Appendix VII: the 1589 House of Commons

Published in The History of Parliament: the House of Commons 1558-1603, ed. P.W. Hasler, 1981
Available from Boydell and Brewer

Effective dates of session: 4 Feb.-29 Mar. 1589.


Speaker:Thomas Snagge I
Clerk:Fulk Onslow ‘and his sufficient deputy or deputies’.1 


Privy Councillors in the Commons:

Sir James CroftSir Walter Mildmay
John Fortescue ISir John Perrot
(Sir) Thomas Heneage(Sir) Francis Walsingham
Sir Francis KnollysJohn Wolley


Total number of Members elected 467

for counties 91

for boroughs 376

at general election 462

for counties 90

for boroughs 372

at by-elections 5

for counties 1

for boroughs 4


Number of Members known to have left before end: 4, all of whom sat for boroughs


Residential qualification. Borough Members

resident in borough 89

resident in county 127

resident in adjacent county etc. 9

strangers 141

no information 10


Electoral qualification. Borough Members returned through

own or family interest 82

wife’s family interest 11

corporation interest 83

‘natural’ influence 38

influence of a great man 129

duchy of Lancaster 8

no information 25


Number of Members with

central office local office
major 8lord lieutenant 2
minor 85deputy lieutenant 20
legal 10custos rotulorum 9
duchy of Lancaster 12j.p. 182
diplomatic/agent abroad 9other county 71
military/naval 18mayor 8
ecclesiastical 9recorder 22
 other municipal 82
 no office in this Parliament 152


Experience. Members who

had sat in previous Parliament 42%

were to sit in next Parliament 37%



very active speakers 2%

very active committeemen 4%

with any recorded activity 32%

with any recorded speeches 10%

with any recorded committees 30%

served on religious committee 3%

spoke on religion 2%

served on subsidy committee 16%

spoke on subsidy 1%

served on a social/economic committee 15%

spoke on a social/economic matter 3%

served on a legal committee 10%

spoke on a legal matter 3%

served on a committee concerned with the Exchequer or purveyors 3%

spoke on these matters 2%

served on a committee outside above five classifications 10%

spoke on a subject other than the above five 5%


Notes on Procedure

The lack of private journals for this Parliament has caused the committee work of the Members to be understated, and has obscured some interesting advances in procedure, still just visible through D’Ewes’s account compiled from the clerk’s rough notes. On 7 Feb. a standing committee on privileges was appointed, and next day another committee was set up to consider ‘sundry abuses’ in the returns.2 The two together just fall short of the standing committee for privileges and returns, that most significant advance in the independence of the Commons, which was to make its appearance in 1593. The passage of the subsidy bill was delayed until the grievances should be dealt with, and there is a hint that Members had found a new delaying tactic, for on 17 Feb. the chancellor of the Exchequer complained that ‘divers’ of the subsidy committee ‘did not give that attendance therein which so great and weighty a cause doth require’. The tactics of the men handling the grievances were carefully prepared, the grievances being reduced to two clear cut and widespread abuses, the procedure of the Exchequer and the behaviour of purveyors; the necessary bills to rectify these evils were introduced on the same day, 14 Feb. 1589, by Edward Hoby and John Hare respectively. Of great interest, using hindsight, is that the committee on the purveyors bill was authorised to take account of the views of the officers of the green cloth, who had a vested interest in the system. A new general category of committee members appears, ‘all those that have spoken to the bill’. Proposals for tightening the discipline of the committees were put forward: fewer should be named, but those named should give ‘better attendance’. A committee should not proceed unless at least half of those named were present.3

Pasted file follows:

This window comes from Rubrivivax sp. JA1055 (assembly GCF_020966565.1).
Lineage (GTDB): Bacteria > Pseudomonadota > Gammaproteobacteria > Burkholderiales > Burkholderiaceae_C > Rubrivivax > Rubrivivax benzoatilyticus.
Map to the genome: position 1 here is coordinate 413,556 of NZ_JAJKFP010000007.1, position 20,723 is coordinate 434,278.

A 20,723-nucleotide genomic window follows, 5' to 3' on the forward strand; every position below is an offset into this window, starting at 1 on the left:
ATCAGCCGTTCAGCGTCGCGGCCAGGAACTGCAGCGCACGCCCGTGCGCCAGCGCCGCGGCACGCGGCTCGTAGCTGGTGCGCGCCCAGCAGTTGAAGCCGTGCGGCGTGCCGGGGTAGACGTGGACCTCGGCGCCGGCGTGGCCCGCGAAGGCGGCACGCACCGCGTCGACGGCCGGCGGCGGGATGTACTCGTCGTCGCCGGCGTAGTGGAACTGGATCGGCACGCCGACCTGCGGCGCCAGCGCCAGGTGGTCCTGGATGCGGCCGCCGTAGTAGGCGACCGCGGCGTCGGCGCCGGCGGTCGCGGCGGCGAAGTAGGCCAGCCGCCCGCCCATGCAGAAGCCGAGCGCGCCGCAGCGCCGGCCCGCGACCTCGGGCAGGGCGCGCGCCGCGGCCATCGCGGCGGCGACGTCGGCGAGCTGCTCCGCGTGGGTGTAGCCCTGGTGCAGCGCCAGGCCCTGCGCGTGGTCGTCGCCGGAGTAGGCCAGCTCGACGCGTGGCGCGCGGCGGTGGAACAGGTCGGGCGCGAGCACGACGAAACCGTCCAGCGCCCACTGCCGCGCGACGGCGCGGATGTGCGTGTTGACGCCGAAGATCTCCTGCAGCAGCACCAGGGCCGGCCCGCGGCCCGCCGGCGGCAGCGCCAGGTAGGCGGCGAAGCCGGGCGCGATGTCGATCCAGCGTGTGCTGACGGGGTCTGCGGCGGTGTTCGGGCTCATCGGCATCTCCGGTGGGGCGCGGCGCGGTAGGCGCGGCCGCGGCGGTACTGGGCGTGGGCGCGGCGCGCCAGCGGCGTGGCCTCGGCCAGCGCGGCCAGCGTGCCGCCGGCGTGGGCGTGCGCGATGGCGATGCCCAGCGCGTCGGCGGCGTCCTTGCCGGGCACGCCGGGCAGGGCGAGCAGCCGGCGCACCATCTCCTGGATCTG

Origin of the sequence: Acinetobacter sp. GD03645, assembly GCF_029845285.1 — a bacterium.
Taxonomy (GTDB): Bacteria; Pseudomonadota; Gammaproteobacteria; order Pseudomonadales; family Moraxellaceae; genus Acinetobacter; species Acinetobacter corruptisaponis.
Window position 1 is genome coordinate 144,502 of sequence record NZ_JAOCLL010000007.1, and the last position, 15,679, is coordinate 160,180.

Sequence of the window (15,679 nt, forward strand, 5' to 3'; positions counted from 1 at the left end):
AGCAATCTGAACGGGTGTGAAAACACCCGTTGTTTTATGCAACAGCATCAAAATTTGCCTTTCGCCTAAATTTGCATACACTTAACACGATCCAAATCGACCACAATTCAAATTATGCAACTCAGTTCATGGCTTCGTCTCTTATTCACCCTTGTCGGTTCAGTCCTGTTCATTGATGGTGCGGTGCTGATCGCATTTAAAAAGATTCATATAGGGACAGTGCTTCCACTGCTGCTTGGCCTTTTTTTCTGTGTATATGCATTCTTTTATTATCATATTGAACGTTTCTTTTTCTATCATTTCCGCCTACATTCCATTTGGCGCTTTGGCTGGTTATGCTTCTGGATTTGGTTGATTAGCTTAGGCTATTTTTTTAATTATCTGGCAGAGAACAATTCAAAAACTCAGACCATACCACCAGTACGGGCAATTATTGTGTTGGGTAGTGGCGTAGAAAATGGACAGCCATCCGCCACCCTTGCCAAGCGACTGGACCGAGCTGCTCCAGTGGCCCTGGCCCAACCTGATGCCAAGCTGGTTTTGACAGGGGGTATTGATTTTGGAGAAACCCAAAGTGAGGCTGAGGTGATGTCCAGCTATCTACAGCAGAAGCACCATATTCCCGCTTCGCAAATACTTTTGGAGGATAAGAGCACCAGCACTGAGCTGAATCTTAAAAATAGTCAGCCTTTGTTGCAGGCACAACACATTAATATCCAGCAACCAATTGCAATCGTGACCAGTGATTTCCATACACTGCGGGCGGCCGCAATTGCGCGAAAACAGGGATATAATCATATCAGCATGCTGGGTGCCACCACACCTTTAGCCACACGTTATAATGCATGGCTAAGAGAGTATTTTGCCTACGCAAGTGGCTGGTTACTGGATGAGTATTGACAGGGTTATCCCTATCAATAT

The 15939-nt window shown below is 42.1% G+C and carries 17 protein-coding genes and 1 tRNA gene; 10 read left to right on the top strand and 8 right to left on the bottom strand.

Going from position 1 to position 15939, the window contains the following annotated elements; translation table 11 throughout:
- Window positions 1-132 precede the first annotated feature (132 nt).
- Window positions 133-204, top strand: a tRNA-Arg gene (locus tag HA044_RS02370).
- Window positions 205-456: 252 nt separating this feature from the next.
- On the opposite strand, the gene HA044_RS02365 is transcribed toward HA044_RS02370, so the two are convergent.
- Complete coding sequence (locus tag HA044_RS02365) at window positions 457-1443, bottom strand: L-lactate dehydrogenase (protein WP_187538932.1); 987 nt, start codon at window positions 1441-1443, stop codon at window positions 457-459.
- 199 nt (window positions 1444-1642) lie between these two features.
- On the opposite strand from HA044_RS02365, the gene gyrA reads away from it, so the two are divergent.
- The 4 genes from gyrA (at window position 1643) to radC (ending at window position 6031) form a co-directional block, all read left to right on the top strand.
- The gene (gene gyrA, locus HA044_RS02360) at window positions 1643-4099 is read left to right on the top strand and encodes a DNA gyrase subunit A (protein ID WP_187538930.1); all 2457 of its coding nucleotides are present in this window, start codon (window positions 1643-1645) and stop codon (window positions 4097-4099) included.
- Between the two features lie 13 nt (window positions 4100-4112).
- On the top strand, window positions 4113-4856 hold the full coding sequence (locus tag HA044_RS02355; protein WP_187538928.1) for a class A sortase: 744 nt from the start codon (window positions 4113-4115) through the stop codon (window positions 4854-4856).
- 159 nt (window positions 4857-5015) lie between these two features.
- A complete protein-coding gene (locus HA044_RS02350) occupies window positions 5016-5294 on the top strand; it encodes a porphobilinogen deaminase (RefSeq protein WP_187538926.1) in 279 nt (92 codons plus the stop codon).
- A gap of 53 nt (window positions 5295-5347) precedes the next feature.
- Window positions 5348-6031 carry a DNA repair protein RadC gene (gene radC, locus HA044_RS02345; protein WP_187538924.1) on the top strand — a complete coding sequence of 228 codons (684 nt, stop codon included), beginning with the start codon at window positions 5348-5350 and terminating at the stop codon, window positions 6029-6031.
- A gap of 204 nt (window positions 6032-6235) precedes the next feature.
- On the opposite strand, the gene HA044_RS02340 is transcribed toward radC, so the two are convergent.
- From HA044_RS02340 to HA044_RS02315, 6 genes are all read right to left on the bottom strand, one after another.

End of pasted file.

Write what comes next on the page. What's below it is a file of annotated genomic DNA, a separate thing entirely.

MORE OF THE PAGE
Favoured committee meeting places

Exchequer chamber 63%

Serjeants’ Inn 17%

Star Chamber 10%

House of Commons committee chamber 7%

Guildhall 2%


Sources for the names of Members (unless an individual reference is given)

OR with add. and corr.

PRO T/S list of supplementary returns.

C193/32/11, a list drawn up by amending a list for the previous Parliament, perhaps for the use of the serjeant-at-arms, supplies some lacunae.


Sources for the proceedings of the Commons


Henry Jackman’s journal 7-19 Feb., Lansd. 55. Transcribed and edited by Miss Miller, this amounts to only 6 quarto pages of typescript. Jackman was a cloth merchant, and 1589 was the first of four Parliaments he attended. He was a friend of Michael Hickes*, which accounts for the inclusion of his journal among the Lansdowne mss, the source for a number of notes and speeches in this Parliament, viz; Lansd. 55, 56, 58, 86, 104. Other sources are: St. Paul’s Cathedral Add. iv. 137; Lambeth Palace mss 178; Northants. RO, Fitzwilliam of Milton mss 147; Longleat, Bath Thynne mss 76; Inner Temple, Petyt 538/36; Add. 48101; SP Dom. Eliz. 223/34.

Ref Volumes: 1558-1603

Author: P. W. Hasler

End Notes

  • 1. D’Ewes, 431.
  • 2. D’Ewes, 429, 430.
  • 3. Ibid. 436.